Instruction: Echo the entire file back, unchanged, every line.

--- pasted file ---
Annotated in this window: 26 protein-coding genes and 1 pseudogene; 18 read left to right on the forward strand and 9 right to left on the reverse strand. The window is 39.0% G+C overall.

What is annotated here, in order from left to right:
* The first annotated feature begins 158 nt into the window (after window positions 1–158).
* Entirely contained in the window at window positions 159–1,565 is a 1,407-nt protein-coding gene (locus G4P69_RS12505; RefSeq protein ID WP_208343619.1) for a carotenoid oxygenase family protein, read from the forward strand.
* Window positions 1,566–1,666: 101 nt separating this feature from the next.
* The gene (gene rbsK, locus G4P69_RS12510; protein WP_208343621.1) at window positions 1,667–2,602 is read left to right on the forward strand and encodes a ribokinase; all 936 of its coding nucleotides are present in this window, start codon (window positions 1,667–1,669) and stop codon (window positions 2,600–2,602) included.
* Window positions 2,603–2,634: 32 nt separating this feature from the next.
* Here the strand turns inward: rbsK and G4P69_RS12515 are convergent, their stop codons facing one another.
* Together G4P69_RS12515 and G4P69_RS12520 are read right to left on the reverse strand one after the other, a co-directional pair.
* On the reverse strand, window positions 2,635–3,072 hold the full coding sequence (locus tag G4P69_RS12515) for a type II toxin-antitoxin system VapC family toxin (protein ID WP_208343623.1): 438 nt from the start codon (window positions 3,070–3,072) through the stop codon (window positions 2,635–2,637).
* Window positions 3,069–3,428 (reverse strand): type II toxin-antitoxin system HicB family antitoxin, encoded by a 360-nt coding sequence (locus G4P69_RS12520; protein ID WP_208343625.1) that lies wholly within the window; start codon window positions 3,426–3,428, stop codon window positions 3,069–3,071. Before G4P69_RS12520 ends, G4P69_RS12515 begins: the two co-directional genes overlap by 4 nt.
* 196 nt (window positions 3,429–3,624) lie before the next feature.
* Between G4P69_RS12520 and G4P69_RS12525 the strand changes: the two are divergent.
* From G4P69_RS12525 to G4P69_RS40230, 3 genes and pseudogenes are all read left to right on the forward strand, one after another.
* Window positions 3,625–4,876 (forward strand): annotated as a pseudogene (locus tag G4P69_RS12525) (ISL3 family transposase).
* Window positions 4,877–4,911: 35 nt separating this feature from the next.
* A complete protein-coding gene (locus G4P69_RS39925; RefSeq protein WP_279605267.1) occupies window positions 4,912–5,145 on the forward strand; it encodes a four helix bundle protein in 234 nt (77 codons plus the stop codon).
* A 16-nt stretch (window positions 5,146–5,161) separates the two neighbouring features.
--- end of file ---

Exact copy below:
Annotated in this window: 26 protein-coding genes and 1 pseudogene; 18 read left to right on the forward strand and 9 right to left on the reverse strand. The window is 39.0% G+C overall.

What is annotated here, in order from left to right:
* The first annotated feature begins 158 nt into the window (after window positions 1–158).
* Entirely contained in the window at window positions 159–1,565 is a 1,407-nt protein-coding gene (locus G4P69_RS12505; RefSeq protein ID WP_208343619.1) for a carotenoid oxygenase family protein, read from the forward strand.
* Window positions 1,566–1,666: 101 nt separating this feature from the next.
* The gene (gene rbsK, locus G4P69_RS12510; protein WP_208343621.1) at window positions 1,667–2,602 is read left to right on the forward strand and encodes a ribokinase; all 936 of its coding nucleotides are present in this window, start codon (window positions 1,667–1,669) and stop codon (window positions 2,600–2,602) included.
* Window positions 2,603–2,634: 32 nt separating this feature from the next.
* Here the strand turns inward: rbsK and G4P69_RS12515 are convergent, their stop codons facing one another.
* Together G4P69_RS12515 and G4P69_RS12520 are read right to left on the reverse strand one after the other, a co-directional pair.
* On the reverse strand, window positions 2,635–3,072 hold the full coding sequence (locus tag G4P69_RS12515) for a type II toxin-antitoxin system VapC family toxin (protein ID WP_208343623.1): 438 nt from the start codon (window positions 3,070–3,072) through the stop codon (window positions 2,635–2,637).
* Window positions 3,069–3,428 (reverse strand): type II toxin-antitoxin system HicB family antitoxin, encoded by a 360-nt coding sequence (locus G4P69_RS12520; protein ID WP_208343625.1) that lies wholly within the window; start codon window positions 3,426–3,428, stop codon window positions 3,069–3,071. Before G4P69_RS12520 ends, G4P69_RS12515 begins: the two co-directional genes overlap by 4 nt.
* 196 nt (window positions 3,429–3,624) lie before the next feature.
* Between G4P69_RS12520 and G4P69_RS12525 the strand changes: the two are divergent.
* From G4P69_RS12525 to G4P69_RS40230, 3 genes and pseudogenes are all read left to right on the forward strand, one after another.
* Window positions 3,625–4,876 (forward strand): annotated as a pseudogene (locus tag G4P69_RS12525) (ISL3 family transposase).
* Window positions 4,877–4,911: 35 nt separating this feature from the next.
* A complete protein-coding gene (locus G4P69_RS39925; RefSeq protein WP_279605267.1) occupies window positions 4,912–5,145 on the forward strand; it encodes a four helix bundle protein in 234 nt (77 codons plus the stop codon).
* A 16-nt stretch (window positions 5,146–5,161) separates the two neighbouring features.